“The compound is highly potent against a broad range of Gram-positive microbes, including methicillin-resistant Staphylococcus aureus (MRSA) and vancomycin-resistant enterococci (VRE),” the company said in a statement.
The Centers for Disease Control and Prevention says more than two million people are infected by drug-resistant germs each year, and 23,000 die of their infections. The biggest killer by far in the U.S. is diarrhea-causing C. difficile.
However, scientists have developed a technique that harnesses environmental bacteria to find antimicrobial weapons much more quickly. Their approach uses a mix of moistened soil, liquid agar (bacterial culture) and diluted bacterial samples to isolate microbes for study while giving them the natural conditions they need to grow. At least in theory, medical researchers no longer have to limit their antibiotic development to bacteria that survive in lab conditions. If it grows in dirt, it’s a candidate.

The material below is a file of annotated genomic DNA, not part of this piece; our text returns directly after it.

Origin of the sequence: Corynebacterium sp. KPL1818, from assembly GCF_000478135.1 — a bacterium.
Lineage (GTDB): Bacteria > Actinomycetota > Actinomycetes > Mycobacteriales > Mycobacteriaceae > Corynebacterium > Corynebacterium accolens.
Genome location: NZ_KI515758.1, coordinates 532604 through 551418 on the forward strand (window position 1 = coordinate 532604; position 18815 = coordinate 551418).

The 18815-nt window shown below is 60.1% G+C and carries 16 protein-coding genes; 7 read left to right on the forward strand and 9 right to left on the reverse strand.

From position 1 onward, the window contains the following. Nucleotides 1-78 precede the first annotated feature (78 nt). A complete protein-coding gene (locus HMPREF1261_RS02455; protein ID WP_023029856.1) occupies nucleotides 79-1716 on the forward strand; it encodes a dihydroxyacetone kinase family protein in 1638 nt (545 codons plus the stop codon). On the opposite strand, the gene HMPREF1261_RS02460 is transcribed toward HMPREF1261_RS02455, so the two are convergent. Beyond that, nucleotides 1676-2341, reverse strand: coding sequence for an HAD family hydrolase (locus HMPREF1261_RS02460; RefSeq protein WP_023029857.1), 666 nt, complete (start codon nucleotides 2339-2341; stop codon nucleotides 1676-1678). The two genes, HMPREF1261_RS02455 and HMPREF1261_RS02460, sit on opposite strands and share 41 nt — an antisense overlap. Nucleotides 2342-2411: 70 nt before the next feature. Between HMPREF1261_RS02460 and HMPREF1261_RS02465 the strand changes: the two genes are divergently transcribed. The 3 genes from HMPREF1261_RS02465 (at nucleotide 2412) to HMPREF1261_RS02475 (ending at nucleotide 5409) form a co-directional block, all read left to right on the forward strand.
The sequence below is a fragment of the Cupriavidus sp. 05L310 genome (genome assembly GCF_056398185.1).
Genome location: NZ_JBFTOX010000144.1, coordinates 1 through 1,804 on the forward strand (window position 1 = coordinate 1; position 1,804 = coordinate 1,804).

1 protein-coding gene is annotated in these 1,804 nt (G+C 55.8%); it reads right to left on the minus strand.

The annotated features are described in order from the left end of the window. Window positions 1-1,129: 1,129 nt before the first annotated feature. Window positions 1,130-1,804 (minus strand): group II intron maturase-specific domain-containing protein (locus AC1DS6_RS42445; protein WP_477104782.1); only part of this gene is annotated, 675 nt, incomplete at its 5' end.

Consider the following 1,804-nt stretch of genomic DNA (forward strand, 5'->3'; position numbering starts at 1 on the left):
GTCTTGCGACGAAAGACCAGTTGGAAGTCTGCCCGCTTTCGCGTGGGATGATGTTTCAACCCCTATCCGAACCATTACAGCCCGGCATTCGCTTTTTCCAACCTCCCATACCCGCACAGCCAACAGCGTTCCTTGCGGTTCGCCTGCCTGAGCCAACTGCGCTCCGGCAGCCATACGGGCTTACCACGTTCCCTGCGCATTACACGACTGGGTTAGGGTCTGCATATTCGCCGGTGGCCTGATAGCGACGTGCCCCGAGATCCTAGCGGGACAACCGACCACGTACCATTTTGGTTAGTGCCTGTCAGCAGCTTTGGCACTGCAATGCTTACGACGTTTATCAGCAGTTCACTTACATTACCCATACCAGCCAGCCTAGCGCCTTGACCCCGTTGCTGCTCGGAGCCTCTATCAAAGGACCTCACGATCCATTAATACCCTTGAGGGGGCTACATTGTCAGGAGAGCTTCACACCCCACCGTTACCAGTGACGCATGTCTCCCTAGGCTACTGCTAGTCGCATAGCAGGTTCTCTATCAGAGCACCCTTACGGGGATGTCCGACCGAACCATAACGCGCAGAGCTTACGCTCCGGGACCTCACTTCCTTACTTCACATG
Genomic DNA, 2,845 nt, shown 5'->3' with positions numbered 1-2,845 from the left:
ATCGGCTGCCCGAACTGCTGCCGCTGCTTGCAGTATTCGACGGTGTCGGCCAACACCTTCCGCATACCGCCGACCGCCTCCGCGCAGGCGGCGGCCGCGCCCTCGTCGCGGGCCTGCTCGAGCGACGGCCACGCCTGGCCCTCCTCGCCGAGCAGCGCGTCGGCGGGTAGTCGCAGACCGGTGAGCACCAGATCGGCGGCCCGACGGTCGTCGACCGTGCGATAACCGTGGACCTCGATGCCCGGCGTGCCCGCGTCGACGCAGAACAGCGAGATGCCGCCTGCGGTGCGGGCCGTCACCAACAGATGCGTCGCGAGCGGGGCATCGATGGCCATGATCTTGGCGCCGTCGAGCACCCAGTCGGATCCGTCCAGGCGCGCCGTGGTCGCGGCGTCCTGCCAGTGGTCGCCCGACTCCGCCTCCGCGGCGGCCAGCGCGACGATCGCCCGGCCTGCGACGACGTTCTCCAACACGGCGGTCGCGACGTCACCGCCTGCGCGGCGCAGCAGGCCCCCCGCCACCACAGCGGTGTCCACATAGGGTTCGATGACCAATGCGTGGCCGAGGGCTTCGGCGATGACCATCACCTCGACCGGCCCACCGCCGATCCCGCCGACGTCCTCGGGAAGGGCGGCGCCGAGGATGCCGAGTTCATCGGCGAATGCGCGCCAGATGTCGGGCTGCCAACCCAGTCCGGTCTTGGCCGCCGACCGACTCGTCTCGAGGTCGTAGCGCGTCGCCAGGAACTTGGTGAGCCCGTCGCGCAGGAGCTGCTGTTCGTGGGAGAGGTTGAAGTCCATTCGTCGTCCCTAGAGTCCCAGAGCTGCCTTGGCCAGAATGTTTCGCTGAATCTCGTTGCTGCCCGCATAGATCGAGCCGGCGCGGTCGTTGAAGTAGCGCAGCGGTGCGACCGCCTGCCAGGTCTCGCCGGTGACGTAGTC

The team behind the new method has already produced a very promising antibiotic, teixobactin.
It not only kills certain kinds of harmful bacteria (namely those with cellular walls, like anthrax and tuberculosis), but makes it difficult for those bugs to evolve resistance. It’ll be a while before teixobactin is a practical treatment, and it won’t be useful in many other circumstances. But that’s almost beside the point — thanks to the new research technique, it’s no longer far fetched to think that humans can stay one step ahead of sickness-inducing organisms.
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